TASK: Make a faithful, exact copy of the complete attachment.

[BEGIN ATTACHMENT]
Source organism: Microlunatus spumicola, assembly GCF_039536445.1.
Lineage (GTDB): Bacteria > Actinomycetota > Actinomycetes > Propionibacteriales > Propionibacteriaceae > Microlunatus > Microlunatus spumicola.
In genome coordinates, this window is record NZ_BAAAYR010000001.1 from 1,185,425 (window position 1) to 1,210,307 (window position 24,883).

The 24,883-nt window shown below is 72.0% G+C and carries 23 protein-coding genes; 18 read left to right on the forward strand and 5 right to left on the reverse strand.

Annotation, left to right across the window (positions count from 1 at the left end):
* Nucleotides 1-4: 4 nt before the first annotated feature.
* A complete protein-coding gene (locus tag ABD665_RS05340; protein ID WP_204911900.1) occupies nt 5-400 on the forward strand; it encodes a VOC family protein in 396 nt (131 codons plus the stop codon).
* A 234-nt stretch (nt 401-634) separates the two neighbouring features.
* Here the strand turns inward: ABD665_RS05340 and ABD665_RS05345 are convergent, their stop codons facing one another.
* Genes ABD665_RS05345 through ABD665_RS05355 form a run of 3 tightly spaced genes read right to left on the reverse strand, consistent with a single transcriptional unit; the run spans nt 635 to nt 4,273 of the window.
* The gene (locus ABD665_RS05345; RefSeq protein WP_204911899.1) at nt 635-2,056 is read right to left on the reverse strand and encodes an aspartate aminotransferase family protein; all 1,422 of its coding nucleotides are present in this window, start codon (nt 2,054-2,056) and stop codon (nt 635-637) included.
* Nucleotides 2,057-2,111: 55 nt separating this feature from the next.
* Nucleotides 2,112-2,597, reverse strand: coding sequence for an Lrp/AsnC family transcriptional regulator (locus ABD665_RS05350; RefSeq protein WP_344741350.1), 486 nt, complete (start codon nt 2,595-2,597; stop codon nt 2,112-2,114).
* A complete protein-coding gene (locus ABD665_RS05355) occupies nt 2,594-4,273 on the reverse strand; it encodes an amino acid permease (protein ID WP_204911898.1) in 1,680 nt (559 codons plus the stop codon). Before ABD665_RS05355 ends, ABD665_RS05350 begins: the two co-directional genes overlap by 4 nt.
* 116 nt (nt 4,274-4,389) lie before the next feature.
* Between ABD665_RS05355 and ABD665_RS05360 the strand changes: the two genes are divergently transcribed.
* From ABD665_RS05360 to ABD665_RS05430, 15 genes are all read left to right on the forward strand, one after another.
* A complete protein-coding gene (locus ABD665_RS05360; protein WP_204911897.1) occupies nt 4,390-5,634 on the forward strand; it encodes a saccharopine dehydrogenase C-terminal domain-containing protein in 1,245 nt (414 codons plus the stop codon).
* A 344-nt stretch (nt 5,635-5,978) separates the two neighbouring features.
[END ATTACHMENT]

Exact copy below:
Source organism: Microlunatus spumicola, assembly GCF_039536445.1.
Lineage (GTDB): Bacteria > Actinomycetota > Actinomycetes > Propionibacteriales > Propionibacteriaceae > Microlunatus > Microlunatus spumicola.
In genome coordinates, this window is record NZ_BAAAYR010000001.1 from 1,185,425 (window position 1) to 1,210,307 (window position 24,883).

The 24,883-nt window shown below is 72.0% G+C and carries 23 protein-coding genes; 18 read left to right on the forward strand and 5 right to left on the reverse strand.

Annotation, left to right across the window (positions count from 1 at the left end):
* Nucleotides 1-4: 4 nt before the first annotated feature.
* A complete protein-coding gene (locus tag ABD665_RS05340; protein ID WP_204911900.1) occupies nt 5-400 on the forward strand; it encodes a VOC family protein in 396 nt (131 codons plus the stop codon).
* A 234-nt stretch (nt 401-634) separates the two neighbouring features.
* Here the strand turns inward: ABD665_RS05340 and ABD665_RS05345 are convergent, their stop codons facing one another.
* Genes ABD665_RS05345 through ABD665_RS05355 form a run of 3 tightly spaced genes read right to left on the reverse strand, consistent with a single transcriptional unit; the run spans nt 635 to nt 4,273 of the window.
* The gene (locus ABD665_RS05345; RefSeq protein WP_204911899.1) at nt 635-2,056 is read right to left on the reverse strand and encodes an aspartate aminotransferase family protein; all 1,422 of its coding nucleotides are present in this window, start codon (nt 2,054-2,056) and stop codon (nt 635-637) included.
* Nucleotides 2,057-2,111: 55 nt separating this feature from the next.
* Nucleotides 2,112-2,597, reverse strand: coding sequence for an Lrp/AsnC family transcriptional regulator (locus ABD665_RS05350; RefSeq protein WP_344741350.1), 486 nt, complete (start codon nt 2,595-2,597; stop codon nt 2,112-2,114).
* A complete protein-coding gene (locus ABD665_RS05355) occupies nt 2,594-4,273 on the reverse strand; it encodes an amino acid permease (protein ID WP_204911898.1) in 1,680 nt (559 codons plus the stop codon). Before ABD665_RS05355 ends, ABD665_RS05350 begins: the two co-directional genes overlap by 4 nt.
* 116 nt (nt 4,274-4,389) lie before the next feature.
* Between ABD665_RS05355 and ABD665_RS05360 the strand changes: the two genes are divergently transcribed.
* From ABD665_RS05360 to ABD665_RS05430, 15 genes are all read left to right on the forward strand, one after another.
* A complete protein-coding gene (locus ABD665_RS05360; protein WP_204911897.1) occupies nt 4,390-5,634 on the forward strand; it encodes a saccharopine dehydrogenase C-terminal domain-containing protein in 1,245 nt (414 codons plus the stop codon).
* A 344-nt stretch (nt 5,635-5,978) separates the two neighbouring features.